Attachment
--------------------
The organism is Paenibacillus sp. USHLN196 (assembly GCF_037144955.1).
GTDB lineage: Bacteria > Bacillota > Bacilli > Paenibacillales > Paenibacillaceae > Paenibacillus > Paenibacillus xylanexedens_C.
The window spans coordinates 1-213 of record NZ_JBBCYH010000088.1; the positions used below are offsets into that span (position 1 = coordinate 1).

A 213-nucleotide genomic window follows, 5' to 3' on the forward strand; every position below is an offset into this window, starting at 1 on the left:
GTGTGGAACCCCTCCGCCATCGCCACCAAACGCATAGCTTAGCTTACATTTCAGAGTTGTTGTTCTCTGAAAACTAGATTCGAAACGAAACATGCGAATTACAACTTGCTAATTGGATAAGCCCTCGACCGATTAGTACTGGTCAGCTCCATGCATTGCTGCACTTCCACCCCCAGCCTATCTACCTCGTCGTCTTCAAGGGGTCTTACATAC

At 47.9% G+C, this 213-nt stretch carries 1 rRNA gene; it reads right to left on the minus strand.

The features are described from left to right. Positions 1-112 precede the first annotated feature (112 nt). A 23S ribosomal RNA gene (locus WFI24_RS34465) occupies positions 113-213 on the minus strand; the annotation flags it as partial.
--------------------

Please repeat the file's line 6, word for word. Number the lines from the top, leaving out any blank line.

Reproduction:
At 47.9% G+C, this 213-nt stretch carries 1 rRNA gene; it reads right to left on the minus strand.